In January of 2012, singer songwriters (and husband and wife) Jenny & Tyler released a stirring version of Simon & Garfunkel’s “The Sound of Silence”. The release was a vehicle to raise money and awareness for the fight against human trafficking, and the effort was perhaps more successful that the duo had hoped for (the single garnered enough attention to chart in the top five on iTunes during its release week). Afterwards, the couple determined that they would continue to fight human trafficking by releasing an entire recording dedicated to the cause. For Freedom: A Covers EP was released today, and features six newly recorded tracks, plus “The Sound of Silence”. All proceeds from the album will be put towards ending human trafficking.
Honestly, to say that For Freedom is a project made up of “covers” is a bit of a misnomer. In truth, it would be better to call it an album of “re-imaginings”. It is abundantly obvious that Jenny & Tyler labored long over their arrangements—they have carefully layered guitars, vocals, percussion, etc. in ways that reflect the spirit of the original recordings, while remaining true to the pair’s well-established “sound”. For instance, Jenny & Tyler’s version of “Tonight, Tonight” is quite impressive, and retains all of the intensity and quirkiness of The Smashing Pumpkins’ original, even though the 90’s rock sound has been replaced by folk-rock instrumentation and xylophone accents. Likewise, “We Will Become Silhouettes” featured synths and electronic beats in The Postal Service’s original recording, but For Freedom’s version lands squarely between the original style and The Shins’ popular acoustic interpretation. Unlike The Shins, Jenny & Tyler employ plucked strings to subtly recreate the familiar electronic melodies, and their constantly-building layers create a sort of manic energy which embodies the curious juxtaposition of cheerful music and melancholy lyrics found in the original. Finally, it is worth mentioning that the couple wanted to do something a-typical with their version of “I Still Haven’t Found What I’m Looking For”. Jenny & Tyler placed an open call earlier this year for friends and fans to send in a video or audio recording of themselves singing one of four harmony lines. Those recordings have been blended to create the choir heard on the album. Somehow, a group of strangers being blended together in this manner seems abundantly appropriate on an album meant to aid in the global movement against human trafficking.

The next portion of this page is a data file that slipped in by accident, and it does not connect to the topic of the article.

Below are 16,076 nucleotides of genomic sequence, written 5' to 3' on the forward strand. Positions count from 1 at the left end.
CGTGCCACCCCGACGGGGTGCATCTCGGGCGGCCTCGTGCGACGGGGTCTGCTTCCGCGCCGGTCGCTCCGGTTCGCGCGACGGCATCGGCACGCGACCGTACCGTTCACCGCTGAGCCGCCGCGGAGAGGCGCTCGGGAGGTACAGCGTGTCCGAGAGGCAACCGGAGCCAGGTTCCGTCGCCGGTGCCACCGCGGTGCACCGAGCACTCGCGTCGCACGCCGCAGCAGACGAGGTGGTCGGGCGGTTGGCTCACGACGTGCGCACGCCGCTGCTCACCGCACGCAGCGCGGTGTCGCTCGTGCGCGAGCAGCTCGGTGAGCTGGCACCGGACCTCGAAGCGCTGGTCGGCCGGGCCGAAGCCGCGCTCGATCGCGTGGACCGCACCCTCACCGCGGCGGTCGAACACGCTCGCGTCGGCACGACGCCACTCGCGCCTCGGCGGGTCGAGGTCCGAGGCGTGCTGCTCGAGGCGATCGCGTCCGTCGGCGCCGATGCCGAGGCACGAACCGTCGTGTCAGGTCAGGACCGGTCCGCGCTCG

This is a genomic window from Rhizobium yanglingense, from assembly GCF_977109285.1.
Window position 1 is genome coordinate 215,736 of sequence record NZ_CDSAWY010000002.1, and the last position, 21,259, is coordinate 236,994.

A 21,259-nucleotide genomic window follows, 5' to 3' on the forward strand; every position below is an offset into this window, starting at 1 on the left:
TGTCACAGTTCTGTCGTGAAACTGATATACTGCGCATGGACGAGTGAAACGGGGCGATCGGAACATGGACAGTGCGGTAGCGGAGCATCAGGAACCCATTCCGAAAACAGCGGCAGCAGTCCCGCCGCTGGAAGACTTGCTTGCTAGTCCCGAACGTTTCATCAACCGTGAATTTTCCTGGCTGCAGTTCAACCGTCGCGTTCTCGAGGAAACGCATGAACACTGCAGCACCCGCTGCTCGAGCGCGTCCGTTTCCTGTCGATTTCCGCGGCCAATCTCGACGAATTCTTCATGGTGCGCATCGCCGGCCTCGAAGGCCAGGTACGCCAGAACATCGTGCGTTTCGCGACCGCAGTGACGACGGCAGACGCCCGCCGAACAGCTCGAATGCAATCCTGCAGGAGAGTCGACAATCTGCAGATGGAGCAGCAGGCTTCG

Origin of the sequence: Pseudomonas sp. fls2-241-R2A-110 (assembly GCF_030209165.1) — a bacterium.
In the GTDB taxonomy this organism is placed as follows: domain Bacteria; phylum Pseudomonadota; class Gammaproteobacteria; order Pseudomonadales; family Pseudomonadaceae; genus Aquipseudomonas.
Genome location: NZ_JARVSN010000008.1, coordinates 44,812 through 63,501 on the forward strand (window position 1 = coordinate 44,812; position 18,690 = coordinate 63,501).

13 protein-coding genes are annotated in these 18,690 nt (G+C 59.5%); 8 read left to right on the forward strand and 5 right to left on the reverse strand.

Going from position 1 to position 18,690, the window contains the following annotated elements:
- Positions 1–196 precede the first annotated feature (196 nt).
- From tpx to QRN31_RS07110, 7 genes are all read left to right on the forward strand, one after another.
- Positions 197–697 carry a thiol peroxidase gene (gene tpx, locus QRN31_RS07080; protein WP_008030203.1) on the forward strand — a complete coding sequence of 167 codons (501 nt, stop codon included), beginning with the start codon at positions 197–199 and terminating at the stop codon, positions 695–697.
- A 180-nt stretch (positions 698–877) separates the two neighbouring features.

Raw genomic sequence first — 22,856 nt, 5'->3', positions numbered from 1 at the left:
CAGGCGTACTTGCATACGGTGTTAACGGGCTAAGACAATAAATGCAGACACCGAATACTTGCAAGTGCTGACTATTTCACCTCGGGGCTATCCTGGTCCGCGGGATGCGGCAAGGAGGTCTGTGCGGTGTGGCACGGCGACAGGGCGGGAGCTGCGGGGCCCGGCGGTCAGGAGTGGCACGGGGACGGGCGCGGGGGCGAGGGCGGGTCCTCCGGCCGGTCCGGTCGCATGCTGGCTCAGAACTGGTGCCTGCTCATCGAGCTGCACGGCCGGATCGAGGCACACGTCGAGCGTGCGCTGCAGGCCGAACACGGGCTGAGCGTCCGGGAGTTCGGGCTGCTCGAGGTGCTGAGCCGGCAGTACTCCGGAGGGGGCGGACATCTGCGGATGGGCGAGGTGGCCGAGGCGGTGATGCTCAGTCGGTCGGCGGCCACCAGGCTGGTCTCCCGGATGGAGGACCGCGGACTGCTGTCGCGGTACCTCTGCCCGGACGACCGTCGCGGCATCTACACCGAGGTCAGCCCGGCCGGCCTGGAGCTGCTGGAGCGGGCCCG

To learn more about For Freedom: A Covers EP and Jenny & Tyler, visit their website. Enjoy a video from one of their previous releases below.